Review: THE ROOKIE • Nathan Fillion, Our Gen X Hero

If you are in your early 40s or quickly approaching, you are not prepared for what’s coming. This is the first generation where your 40s are different. There’s no loyalty anymore, so if you work at the same job for 20 years, there’s a good chance you’re getting fired because you earn too much. Couples are having kids later, so there’s no time for a mid-life crisis. If you’re divorced, dating in your 40s has to be a trainwreck? What’s the goal; second marriage, kids? Then there’s cancer, Cholesterol, heart attacks, and your parents. God forbid you’re a dreamer trying to find meaning in your life, because who’s got time for that? Retirement is getting closer than your High School glory days. Luckily, we have Nathan Fillion.

The Rookie hits ABC on October 16 and it’s a surprisingly powerful drama with a positive message. Fillion’s character John Nolan is going to get beaten down every day, but he’s going to get back up too. The setting for this ‘hero’s journey’ is the Los Angeles Police Department, and Nolan is one of three in his rookie class. This is where Alexi Hawley’s writing sets up more than your typical cop drama. Watching three rookies on his or journey is compelling because it gives every viewer someone to connect with. Fillion doesn’t have to carry the show on his own. Melissa O’Neil and Titus Makin balance out the rookie class. Richard T. Jones as Sergeant Wade Grey is the person that wants to see Nolan fail, and Sergeant Grey wants to make his life a living hell. The ‘Drill Sergeant’ is one the oldest tropes in cinema, but if Jones owns this role and takes it to another level, he elevates the series. The Rookie is only as good as Sergeant Grey, and if he pushes the envelope, the sky is the limit.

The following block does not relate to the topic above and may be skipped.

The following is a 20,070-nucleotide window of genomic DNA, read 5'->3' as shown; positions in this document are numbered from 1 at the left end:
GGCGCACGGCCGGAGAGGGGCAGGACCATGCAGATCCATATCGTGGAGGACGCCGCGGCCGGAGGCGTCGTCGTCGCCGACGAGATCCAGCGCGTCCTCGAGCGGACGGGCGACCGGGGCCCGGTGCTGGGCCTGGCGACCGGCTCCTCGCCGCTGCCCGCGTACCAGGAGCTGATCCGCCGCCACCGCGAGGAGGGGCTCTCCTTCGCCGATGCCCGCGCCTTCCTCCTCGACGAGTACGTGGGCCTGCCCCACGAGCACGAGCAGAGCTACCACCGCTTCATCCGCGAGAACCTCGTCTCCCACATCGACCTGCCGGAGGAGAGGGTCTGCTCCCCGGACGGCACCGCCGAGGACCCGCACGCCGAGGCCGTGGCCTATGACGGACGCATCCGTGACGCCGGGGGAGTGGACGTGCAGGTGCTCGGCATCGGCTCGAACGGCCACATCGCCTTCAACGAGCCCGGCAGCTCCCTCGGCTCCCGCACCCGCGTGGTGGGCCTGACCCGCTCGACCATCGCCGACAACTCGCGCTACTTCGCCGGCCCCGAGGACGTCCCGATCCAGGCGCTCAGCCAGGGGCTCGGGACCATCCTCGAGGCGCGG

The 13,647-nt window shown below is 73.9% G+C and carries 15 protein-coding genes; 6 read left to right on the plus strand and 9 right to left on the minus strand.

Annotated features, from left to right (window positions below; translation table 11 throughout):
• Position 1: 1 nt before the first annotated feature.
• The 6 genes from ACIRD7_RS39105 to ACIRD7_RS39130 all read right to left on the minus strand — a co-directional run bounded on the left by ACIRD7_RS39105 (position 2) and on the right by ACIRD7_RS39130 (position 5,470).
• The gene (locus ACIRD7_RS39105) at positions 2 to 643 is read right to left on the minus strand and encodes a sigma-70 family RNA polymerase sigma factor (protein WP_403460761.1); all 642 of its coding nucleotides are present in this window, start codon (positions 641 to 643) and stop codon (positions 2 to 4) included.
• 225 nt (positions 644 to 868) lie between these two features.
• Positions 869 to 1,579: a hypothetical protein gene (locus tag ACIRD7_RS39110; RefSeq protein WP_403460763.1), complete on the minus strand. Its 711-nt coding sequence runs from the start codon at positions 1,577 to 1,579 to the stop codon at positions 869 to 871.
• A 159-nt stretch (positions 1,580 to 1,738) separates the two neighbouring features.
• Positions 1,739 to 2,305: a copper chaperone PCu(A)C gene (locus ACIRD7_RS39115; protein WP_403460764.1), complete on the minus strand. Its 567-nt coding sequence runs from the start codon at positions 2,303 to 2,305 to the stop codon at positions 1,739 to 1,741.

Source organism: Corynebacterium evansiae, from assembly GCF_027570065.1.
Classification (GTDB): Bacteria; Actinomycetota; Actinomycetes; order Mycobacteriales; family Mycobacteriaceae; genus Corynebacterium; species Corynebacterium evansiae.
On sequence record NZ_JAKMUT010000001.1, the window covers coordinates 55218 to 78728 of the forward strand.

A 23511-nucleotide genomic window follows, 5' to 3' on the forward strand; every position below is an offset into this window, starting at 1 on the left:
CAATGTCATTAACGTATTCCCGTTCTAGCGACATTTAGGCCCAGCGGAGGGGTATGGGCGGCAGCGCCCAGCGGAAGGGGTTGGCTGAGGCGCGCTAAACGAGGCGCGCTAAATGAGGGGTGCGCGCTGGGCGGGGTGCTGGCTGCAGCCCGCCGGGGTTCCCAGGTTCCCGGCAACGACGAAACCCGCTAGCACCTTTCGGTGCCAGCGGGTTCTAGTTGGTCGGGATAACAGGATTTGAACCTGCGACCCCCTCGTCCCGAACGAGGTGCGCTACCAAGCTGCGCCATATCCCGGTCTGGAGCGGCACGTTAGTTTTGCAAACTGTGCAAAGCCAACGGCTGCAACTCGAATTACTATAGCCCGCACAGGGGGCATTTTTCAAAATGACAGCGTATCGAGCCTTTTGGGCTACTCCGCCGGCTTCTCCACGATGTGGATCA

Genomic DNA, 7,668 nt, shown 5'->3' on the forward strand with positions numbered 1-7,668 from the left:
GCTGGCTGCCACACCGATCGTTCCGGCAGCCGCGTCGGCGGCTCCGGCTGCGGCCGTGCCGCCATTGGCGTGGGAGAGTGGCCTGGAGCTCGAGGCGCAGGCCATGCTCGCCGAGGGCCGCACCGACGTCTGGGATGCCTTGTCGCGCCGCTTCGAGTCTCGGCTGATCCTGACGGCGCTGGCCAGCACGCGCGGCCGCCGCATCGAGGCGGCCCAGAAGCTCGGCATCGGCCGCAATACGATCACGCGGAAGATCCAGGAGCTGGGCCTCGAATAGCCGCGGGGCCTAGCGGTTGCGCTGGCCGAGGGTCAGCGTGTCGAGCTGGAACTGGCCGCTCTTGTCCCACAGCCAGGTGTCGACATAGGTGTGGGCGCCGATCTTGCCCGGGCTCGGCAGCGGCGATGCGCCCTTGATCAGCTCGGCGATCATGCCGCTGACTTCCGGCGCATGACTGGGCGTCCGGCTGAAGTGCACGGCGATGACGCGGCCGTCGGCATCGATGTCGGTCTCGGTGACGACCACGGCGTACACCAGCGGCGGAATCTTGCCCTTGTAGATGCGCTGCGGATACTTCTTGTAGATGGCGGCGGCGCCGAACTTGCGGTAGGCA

The pilot is the best parts of Training Day before Denzel goes crazy. There are emotional highs and lows and the viewer is part of the action the whole time. Liz Friedlander, who directed an episode of Jessica Jones, helms the pilot. She weaves the narrative well and gets the whole cast involved. Friedlander also reveals Hawley’s twist rather well, and sets up the series for the first season. The car chases and shoot-outs had a cinema-quality to them, which leads to an encapsulating experience.

Overall, The Rookie is a solid pilot that will get viewers to watch the second episode, but only time will tell if the show has heart or just an interesting premise.

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Matthew Sardo
As the founder of Monkeys Fighting Robots, I'm currently training for my next job as an astronaut cowboy. Reformed hockey goon, comic book store owner, video store clerk, an extra in 'Transformers: Dark of the Moon,' 'Welcome Back Freshman,' and for one special day, I was a Ghostbuster.